Becky Cloonan: She's supposed to run around topless, but I can't just be like, "Oh, here are two word balloons! Oh, here is a plant in front of the left boob!" I want to find creative ways of depicting this.

Alarm bells!  Alarm bells!  Alarm bells!  Alright, calm down... Sorry, I just tend to get a bit tense whenever people keep talking about "updating" the classics.  After all, not only were these stories written in the 1930s, they were set in a pre-industrial age with mores and customs alien to modern times.  It seems preposterous to complain about "what's going to fly in the 1930s" when the story's setting is an age where women were treated as property, chattel and second-class citizens.  Especially when said story notes that this isn't a good thing.

I may be overly nervous: I just hope Clood don't muck about with Belit's characterisation out of a misplaced sense of "modernising" the character, when I think it would be more creatively satisfying to explain those actions in a modern context.  For example, a lot of people give "Queen" flak for Belit and Conan being implied (in the old "fade to black" fashion) to have sex right on the deck of the Tigress shortly after the battle of the Argus.  "That's completely unrealistic!  It's totally childish!  It's an adolescent fantasy!  No woman would act like that!"  Some would suggest, for example, having Belit mistrust Conan, and just make him another corsair forcing him to work his way up the ranks, or a captive in the brig, or even her personal slave.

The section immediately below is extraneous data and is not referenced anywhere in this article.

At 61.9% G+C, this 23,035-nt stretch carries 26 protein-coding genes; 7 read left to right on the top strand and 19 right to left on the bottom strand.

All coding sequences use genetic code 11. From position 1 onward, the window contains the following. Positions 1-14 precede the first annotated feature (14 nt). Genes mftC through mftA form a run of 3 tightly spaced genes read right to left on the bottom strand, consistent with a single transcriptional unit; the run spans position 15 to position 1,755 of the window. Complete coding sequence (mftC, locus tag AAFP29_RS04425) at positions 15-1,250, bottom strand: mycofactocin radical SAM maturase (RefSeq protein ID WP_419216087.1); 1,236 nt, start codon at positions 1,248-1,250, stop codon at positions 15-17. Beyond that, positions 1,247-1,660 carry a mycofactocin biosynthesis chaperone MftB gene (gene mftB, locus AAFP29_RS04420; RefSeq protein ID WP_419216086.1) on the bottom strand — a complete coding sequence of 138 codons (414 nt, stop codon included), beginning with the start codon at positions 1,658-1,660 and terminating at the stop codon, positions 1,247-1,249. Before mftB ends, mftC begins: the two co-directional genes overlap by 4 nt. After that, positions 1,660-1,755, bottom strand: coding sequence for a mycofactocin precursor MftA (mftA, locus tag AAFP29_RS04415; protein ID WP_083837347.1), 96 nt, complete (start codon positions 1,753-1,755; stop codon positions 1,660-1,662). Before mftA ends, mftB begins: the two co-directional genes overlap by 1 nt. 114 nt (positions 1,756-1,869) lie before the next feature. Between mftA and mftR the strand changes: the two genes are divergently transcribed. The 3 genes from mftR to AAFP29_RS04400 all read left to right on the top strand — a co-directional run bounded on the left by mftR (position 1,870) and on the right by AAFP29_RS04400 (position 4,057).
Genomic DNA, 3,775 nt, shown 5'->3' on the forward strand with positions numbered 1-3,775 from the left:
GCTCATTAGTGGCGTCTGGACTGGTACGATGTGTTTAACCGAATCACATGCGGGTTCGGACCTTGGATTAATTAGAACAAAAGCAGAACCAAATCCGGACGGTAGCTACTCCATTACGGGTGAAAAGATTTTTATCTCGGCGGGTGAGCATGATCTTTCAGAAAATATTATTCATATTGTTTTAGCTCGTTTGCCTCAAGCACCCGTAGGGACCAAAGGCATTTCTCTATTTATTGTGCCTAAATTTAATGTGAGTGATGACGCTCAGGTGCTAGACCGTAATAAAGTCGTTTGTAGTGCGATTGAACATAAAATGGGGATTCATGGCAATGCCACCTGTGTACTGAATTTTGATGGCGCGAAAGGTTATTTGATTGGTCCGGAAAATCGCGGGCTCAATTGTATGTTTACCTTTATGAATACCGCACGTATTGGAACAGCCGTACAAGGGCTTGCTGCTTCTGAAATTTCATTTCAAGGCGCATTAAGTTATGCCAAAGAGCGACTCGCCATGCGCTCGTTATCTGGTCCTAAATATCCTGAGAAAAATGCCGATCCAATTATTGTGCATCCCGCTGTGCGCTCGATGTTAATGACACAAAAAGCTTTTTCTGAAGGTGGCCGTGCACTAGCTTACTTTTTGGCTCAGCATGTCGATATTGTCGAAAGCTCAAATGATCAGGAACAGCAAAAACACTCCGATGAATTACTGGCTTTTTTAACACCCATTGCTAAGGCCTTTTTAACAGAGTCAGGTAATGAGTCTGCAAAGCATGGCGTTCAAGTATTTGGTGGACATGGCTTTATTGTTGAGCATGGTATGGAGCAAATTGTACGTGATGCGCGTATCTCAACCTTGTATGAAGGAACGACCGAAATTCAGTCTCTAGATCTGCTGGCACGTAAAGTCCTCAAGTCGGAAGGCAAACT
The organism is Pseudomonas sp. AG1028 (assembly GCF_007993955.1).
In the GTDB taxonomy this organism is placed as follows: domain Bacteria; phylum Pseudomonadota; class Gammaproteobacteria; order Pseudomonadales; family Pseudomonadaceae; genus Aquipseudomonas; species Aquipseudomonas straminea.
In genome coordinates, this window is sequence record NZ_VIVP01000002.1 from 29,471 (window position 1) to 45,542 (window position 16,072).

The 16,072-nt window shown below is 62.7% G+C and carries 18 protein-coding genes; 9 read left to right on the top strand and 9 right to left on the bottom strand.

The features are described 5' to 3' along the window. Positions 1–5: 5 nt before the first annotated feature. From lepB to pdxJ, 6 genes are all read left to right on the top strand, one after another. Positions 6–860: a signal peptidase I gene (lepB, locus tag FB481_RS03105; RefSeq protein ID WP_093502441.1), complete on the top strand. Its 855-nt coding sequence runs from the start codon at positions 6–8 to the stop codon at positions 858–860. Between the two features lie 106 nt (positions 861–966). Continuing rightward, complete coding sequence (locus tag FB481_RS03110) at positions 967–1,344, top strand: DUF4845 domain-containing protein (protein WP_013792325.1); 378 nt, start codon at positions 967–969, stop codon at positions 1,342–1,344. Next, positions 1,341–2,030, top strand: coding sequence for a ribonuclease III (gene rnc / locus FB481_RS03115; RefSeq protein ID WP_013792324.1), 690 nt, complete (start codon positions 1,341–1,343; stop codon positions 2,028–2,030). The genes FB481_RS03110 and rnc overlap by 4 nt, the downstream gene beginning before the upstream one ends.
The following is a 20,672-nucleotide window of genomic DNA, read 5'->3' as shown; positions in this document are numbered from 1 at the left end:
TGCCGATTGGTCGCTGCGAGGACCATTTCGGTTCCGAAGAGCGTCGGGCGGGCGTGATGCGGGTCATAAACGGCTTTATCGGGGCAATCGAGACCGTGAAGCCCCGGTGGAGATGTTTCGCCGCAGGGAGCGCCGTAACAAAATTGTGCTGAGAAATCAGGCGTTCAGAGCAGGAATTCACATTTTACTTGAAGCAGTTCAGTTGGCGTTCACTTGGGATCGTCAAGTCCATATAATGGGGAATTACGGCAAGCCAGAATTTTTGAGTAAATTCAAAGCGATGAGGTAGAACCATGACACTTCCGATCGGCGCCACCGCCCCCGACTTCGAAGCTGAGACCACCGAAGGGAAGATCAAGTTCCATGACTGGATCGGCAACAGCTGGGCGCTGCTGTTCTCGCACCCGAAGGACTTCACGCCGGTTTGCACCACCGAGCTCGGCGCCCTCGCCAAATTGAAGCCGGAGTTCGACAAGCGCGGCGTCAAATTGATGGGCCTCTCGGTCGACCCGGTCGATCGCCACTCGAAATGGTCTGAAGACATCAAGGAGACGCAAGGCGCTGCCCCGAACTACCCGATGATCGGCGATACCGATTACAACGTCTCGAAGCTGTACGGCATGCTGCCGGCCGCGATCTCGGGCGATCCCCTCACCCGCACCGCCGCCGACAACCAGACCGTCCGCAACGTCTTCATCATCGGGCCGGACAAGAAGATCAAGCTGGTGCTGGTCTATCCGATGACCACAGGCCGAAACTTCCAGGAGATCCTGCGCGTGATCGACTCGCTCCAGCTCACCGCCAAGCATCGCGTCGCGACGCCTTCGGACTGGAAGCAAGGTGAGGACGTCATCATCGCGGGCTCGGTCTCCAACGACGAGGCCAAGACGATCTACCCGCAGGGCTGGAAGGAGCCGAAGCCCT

From my point of view, it's cheating to change that: it's admitting defeat, admitting that "yeah, this is totally unrealistic, nobody would buy that."  It belies a lack of faith in the source material.  Wouldn't it be better to try and explain Belit's sudden actions?  Howard left more than a few hints that Belit considered this to be some sort of divine providence or cosmic conjunction: being a daughter of the Kings of Askalon as well as clearly versed in Shemite religion, wouldn't it be more fun to try and explain her actions from a religious-prophetic point of view, instead of dumbing it down for readers who can't grasp the idea that things may have been different in prehistoric times, or that Belit's actions are meant to be unusual?

Curses, sorry, I'm doing it again.  Suffice to say, I note that they haven't brought up the fact that the black corsairs are all naked.  All eighty of them. Belit is the only naked woman in a sea of giant naked black men!  It would be a shame if they didn't take this chance for equal-opportunity nudity - hell, it's all the more reason to show Belit being nude, if only to offset the sheer volume of black flesh on display.  Or are they going to cover up the black corsairs, for fear of scaring away the young male demographic, but leaving Belit unclad?  Well, that would be sexist.  In fact, I'd actually be offended that they covered up the Black Corsairs and not Belit, if that situation comes to pass, especially for all that talk about stuff flying in the '30s and not now.  I'm serious.

That said... it isn't strictly necessary for Belit to be naked for the entire 25-issue run.  She should just be naked for any issues that are direct adaptations of "Queen of the Black Coast," and an argument could be made that only the first chapter applies.  Howard never really mentioned Belit's attire after the first meeting with Conan, so it's possible that she was topless then, or you could go the old gold bikini route.  Belit is noted as wearing copious ornamentations, after all.

Becky Cloonan: So maybe. Right now, I'm working on another Dark Horse book, The Guild: Zaboo one-shot, which is really fun. I made a minicomic Wolves at my website, it's in the genre of Conan.